Former Oklahoma State coach Pat Jones grew up in the shadow of War Memorial Stadium and said Broyles’ work in that regard was clear during his youth. Jones attended Arkansas games with his father and remembered having room to play ball in the open, grass end zone seating in the 1950s. But that freedom to roam changed after Broyles’ success with the Razorbacks paved the way to stadium expansion.
“He changed the way the state was viewed. He changed the way the University of Arkansas was viewed,” Jones said. “He changed a lot of things. … It’s epic stuff.”
Broyles brought talented players to Arkansas throughout his coaching career. He also attracted great assistants, who played a pivotal role in the success.
The Broyles coaching tree is one of the most expansive in football. There are 24 former players or assistants who became head coaches including Jones, Barry Switzer, Jimmy Johnson, Joe Gibbs, Hayden Fry, Johnny Majors, Doug Dickey, Jackie Sherrill and Ken Hatfield. His reputation led to the creation of the Broyles Award, which has recognized the top assistant coach in college football since 1996.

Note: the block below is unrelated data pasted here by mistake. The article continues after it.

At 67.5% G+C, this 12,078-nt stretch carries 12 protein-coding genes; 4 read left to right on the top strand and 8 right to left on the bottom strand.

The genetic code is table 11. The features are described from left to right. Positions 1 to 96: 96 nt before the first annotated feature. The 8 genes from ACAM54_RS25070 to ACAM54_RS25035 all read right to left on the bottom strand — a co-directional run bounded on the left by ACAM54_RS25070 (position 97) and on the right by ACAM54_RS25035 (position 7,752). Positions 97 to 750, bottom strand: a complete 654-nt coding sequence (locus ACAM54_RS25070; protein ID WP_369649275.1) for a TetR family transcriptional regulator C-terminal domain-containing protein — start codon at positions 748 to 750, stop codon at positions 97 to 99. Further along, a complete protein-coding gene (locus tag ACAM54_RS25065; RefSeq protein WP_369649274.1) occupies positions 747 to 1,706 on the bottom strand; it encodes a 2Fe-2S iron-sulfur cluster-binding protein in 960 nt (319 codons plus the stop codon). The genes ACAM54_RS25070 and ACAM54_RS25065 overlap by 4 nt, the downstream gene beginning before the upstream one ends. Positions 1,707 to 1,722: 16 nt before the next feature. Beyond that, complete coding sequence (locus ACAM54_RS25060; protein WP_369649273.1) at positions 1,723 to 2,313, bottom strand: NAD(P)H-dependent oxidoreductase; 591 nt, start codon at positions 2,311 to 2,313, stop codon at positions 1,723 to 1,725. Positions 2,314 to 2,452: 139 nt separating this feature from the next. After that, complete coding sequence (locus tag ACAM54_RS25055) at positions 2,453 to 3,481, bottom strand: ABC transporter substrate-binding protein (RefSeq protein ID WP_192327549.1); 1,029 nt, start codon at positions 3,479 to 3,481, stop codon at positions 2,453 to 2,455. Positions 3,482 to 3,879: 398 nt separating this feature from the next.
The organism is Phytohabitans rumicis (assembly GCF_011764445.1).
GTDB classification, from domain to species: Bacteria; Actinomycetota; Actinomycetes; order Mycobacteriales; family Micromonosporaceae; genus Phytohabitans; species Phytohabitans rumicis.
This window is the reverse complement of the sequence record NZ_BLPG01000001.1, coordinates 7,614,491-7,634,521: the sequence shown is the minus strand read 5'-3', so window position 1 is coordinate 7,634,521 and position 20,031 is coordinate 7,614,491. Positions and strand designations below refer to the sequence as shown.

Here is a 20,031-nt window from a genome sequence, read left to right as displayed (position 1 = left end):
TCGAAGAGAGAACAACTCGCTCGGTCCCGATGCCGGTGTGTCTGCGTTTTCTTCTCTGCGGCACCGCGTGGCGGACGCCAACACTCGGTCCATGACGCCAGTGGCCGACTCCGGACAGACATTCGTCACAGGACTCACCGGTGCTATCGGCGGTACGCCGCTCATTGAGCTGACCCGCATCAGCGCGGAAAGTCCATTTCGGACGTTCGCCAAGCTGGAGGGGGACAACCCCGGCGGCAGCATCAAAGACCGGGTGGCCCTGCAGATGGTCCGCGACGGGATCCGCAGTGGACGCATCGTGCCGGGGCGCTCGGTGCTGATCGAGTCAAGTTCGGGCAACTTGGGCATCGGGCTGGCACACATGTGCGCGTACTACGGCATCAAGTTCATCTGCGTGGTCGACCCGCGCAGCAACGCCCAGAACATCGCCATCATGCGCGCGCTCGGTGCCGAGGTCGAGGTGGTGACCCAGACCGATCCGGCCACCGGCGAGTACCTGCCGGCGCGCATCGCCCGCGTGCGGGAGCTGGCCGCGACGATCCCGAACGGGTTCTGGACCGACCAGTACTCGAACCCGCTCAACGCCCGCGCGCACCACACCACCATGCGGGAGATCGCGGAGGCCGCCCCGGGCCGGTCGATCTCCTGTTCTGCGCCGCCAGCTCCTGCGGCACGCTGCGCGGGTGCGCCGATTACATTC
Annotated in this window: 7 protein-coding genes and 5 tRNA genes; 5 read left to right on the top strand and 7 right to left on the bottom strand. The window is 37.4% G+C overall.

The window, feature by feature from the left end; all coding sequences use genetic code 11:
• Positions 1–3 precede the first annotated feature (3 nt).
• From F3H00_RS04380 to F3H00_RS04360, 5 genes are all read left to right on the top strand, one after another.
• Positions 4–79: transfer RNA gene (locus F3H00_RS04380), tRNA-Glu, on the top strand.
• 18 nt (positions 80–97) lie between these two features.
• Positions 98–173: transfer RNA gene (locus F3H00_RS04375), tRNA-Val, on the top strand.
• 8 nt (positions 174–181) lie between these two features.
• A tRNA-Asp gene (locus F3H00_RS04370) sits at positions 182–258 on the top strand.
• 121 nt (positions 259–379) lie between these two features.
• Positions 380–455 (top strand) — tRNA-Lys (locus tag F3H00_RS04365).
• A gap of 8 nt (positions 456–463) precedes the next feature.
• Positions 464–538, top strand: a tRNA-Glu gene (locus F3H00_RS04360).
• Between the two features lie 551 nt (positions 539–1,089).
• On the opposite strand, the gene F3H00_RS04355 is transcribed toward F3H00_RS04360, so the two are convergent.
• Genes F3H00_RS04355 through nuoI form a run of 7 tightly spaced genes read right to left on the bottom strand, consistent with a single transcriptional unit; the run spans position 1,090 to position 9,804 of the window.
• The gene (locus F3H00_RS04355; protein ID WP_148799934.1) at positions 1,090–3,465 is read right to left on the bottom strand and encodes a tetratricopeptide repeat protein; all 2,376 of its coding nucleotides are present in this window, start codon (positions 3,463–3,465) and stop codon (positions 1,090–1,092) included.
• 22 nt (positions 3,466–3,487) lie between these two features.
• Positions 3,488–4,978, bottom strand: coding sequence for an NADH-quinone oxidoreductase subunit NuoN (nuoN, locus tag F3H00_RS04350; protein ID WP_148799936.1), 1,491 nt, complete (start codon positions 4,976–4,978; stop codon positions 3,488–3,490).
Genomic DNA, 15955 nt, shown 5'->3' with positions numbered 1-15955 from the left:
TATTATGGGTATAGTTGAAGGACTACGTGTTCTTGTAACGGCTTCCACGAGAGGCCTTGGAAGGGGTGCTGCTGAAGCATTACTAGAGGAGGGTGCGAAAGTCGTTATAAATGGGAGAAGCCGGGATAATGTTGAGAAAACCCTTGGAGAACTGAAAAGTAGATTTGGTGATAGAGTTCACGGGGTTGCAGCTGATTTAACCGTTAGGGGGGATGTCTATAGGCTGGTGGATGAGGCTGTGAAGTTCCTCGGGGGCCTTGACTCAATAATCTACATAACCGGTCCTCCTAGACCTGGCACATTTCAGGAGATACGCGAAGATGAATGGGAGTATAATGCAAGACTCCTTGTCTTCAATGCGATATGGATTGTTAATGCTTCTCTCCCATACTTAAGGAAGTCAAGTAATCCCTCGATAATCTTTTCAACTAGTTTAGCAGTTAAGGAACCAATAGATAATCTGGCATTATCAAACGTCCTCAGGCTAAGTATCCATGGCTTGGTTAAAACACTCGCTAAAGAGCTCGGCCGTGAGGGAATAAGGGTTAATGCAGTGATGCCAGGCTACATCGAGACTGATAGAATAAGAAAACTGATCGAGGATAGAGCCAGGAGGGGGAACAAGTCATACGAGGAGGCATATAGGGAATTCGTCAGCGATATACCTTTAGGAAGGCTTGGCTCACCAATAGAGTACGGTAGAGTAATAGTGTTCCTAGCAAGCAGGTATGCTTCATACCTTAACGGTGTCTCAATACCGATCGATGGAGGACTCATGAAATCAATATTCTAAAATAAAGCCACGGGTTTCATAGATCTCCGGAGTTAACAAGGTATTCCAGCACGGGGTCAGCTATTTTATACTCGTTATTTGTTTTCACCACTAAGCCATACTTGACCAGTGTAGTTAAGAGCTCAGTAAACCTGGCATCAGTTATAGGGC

“He was a great CEO,” said former Razorback Loyd Phillips, who won the Outland Trophy in 1966. “If I was a CEO of Walmart or somewhere, I would follow Coach Broyles’ example. I’d get people around me that could do the job. He didn’t micromanage. He let his people work, and after his coaches left the program, they went on and were very successful. That speaks for itself.”
But Broyles’ success as a coach over 19 seasons was just one piece of his legacy.
He was even more influential as the program’s athletic director from 1973-2007.
Broyles also hired successful coaches like Eddie Sutton, Nolan Richardson, John McDonnell and Dave Van Horn. He oversaw the creation of the Razorback Foundation. Broyles’ vision and enthusiasm played a critical role in a facilities boom that included Bud Walton Arena and Baum Stadium.